Vocation as Summons – What does ecstasy have to do with calling?

Vocation and Ecstasy

“Vocation calls for response which, in one effort to surmount self, hears and consents” (xxi). Sertillanges, The Intellectual Life

I want to take a pause from reflecting on what Sertillanges has to say about reading and loop back to the beginning of the book and draw out some of his thoughts about the intellectual life itself and in particular the summons to the intellectual life. His thoughts on vocation are interesting in themselves, but what I find most fascinating is the way he consistently discusses vocation and ecstasy together. For him they are twined themes because both are a summons for the self to move outside the self. To answer the call, to respond to vocation, one must move beyond the self, and this is literally the nature of ecstasy, ek-stasis, the self moving out of the self toward the object of desire, in this case Truth. The pursuit of truth is the telos of the intellectual life, and from Sertillanges’ point of view, whether one is a theologian or a physicist, both are after the same thing, Truth with a capital T. And this quest for truth is not simply one of duty but one of delight as well. As he puts it, “Every intellectual work begins by a moment of ecstasy; only in the second place does the talent of arrangement, the technique of transitions, connection of ideas, construction, comes into play. Now, what is this ecstasy but a flight upwards, away from self, a forgetting to live our own poor life, in order that the object of our delight may live in our thought and in our heart?” (xix).

One reason I’m interested in this idea is because in my doctoral research I’m looking at some of the things Hans Urs von Balthasar has to say about ecstasy as it relates to beauty. Ecstasy, ek-stasis, as I said requires the movement of the self out of the self toward the object of desire. Both Sertillanges and Balthasar agree on this but approach the question from two different starting points. Sertillanges insists on the ecstatic nature of Truth, while Balthasar insists on the ecstatic nature of Beauty. Both are looking at the same question from different angles, namely the question of Being, and its constituent transcendentals—Truth, Beauty, and Goodness. In Balthasar’s image each of the three transcendentals are different doorways into the cathedral of Being, and right contemplation of Being is a part toward knowledge of God.

On the question of Truth and its relation to Being, Sertillanges makes this seemingly startling statement when he asserts, “the quasi-incarnation of God in being, of eternal Truth in every separate instance of the truth, should also lead up to a heavenly ecstasy.” (131) One might be taken aback by the incarnation language, but what he says is perfectly aligned with St. Thomas and much of the theological tradition. He is saying in effect that every instance of truth participates in Truth, and the Truth is constitutive of Being itself. What Sertillanges says is really just a riff on St. Thomas, whom is the master theologian of ecstasy: “For St. Thomas, ecstasy is the child of love; it carries you out of yourself, toward the object of your dreams. To love truth ardently enough to concentrate on it and so be transported into the universal, into the heart of abiding truths, is the attitude of contemplation and of fruitful production. One is then in a sense like the animal in the forest, concentrated, watchful, crouching with his eye on his prey; and the inner life is intense, but with a sense of distance as if one were moving among the stars. One feels at once delivered from all trammels and yet enchained, free and enslaved; one is fully oneself in surrounding to what is above self; one exults while forgetting self: it is a nirvana in which the intelligence is intensely happy and active” (133).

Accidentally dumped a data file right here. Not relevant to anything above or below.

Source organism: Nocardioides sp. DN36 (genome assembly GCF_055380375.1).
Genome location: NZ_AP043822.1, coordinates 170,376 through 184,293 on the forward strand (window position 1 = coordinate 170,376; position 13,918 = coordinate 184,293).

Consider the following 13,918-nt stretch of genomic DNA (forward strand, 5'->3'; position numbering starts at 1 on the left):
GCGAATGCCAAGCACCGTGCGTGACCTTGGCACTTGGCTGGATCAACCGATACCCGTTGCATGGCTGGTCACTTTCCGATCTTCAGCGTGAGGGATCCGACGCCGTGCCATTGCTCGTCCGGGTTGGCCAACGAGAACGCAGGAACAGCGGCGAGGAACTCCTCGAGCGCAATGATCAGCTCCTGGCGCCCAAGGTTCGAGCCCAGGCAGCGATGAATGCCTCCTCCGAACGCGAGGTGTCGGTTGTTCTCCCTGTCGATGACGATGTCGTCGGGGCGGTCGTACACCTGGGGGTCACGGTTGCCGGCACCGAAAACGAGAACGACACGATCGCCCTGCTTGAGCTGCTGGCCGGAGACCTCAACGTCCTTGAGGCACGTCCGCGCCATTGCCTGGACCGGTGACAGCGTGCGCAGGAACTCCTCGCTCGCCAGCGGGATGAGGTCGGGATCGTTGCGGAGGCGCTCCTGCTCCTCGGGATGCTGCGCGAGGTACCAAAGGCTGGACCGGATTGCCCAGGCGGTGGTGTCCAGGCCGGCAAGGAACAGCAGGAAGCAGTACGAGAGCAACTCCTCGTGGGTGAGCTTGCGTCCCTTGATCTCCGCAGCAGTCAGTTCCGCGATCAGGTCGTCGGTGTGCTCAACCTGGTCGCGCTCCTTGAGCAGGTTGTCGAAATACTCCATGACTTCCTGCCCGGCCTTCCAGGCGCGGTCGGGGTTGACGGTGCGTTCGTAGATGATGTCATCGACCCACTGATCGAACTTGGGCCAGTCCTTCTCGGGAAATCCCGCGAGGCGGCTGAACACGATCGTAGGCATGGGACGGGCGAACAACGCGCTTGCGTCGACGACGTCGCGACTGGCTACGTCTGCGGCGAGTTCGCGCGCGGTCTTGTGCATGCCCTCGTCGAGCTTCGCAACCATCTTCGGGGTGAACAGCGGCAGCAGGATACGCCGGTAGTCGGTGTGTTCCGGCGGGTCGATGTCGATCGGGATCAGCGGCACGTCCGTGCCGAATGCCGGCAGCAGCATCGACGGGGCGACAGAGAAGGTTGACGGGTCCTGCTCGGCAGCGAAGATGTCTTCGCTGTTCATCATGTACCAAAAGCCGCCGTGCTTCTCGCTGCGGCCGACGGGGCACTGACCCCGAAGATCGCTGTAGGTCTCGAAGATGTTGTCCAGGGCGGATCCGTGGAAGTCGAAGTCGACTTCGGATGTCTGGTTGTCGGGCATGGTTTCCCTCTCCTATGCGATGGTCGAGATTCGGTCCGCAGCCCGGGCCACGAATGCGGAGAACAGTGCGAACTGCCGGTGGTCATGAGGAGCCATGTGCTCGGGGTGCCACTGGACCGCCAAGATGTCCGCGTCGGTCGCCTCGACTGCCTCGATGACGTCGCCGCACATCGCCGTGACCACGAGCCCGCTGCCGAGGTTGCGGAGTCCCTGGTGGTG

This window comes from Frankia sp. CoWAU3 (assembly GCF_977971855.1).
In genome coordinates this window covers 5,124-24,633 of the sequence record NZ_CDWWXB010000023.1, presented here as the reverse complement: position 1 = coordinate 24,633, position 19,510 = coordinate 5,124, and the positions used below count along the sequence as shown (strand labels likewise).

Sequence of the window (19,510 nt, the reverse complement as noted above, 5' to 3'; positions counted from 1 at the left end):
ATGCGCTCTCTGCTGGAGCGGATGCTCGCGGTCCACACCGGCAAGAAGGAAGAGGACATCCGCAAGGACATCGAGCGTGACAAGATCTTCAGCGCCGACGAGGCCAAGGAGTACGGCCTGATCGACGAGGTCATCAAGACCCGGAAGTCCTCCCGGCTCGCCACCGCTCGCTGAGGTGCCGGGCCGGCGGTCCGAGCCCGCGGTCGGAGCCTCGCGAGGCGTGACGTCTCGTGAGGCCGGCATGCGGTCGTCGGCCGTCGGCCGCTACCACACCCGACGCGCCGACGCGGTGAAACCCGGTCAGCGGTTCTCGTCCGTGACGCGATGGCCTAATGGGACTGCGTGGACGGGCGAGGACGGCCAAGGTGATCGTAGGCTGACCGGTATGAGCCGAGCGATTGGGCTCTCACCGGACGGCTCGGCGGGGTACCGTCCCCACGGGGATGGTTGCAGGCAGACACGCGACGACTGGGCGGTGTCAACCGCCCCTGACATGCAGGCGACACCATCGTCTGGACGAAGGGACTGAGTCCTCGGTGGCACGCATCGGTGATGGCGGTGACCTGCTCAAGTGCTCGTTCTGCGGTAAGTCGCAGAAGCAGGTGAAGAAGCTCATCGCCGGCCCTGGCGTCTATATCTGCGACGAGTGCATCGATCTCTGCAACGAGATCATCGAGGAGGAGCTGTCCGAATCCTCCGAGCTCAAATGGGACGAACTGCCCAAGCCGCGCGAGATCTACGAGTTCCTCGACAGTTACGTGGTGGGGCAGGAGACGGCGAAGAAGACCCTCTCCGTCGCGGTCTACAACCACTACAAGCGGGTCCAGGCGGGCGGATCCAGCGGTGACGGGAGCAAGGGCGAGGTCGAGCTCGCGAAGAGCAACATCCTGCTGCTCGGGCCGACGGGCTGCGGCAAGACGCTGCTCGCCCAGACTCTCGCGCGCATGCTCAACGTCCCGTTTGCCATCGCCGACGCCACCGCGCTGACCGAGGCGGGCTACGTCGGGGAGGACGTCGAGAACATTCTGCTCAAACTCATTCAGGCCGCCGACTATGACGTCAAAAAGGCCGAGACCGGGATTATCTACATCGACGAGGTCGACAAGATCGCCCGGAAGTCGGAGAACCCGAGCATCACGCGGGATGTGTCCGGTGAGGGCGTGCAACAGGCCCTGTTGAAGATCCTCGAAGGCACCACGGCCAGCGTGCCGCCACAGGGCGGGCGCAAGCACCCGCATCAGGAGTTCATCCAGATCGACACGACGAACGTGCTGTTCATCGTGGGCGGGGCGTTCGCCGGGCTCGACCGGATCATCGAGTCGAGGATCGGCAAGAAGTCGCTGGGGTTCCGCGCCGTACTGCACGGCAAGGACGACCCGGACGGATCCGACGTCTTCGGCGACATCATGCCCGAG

What we all want it ecstasy and what is important here is the necessity of contemplation. Contemplation is the fundamental act of the intellectual life, and without it there can be no summons, no vocation, no ecstasy, because contemplation is the posture of receptivity, what Sertillanges referred to in the reading section as docility. We cannot hear a call, a summons, if we do not have ears to hear. Contemplation is a path outs of the self towards the other, and so is a path of love. As a path of love, it is also a path of joy: “According to the Angelic Doctor, contemplation begins in love and ends in joy; it begins in the love of the object and the love of knowledge as an act of life; it ends in the joy of ideal possession and of the ecstasy it causes” (255). Ideal possession means to receive things in the manner that they are meant to be received, to love things in the manner in which they are meant to be loved, and one can only come to know such things through contemplation.

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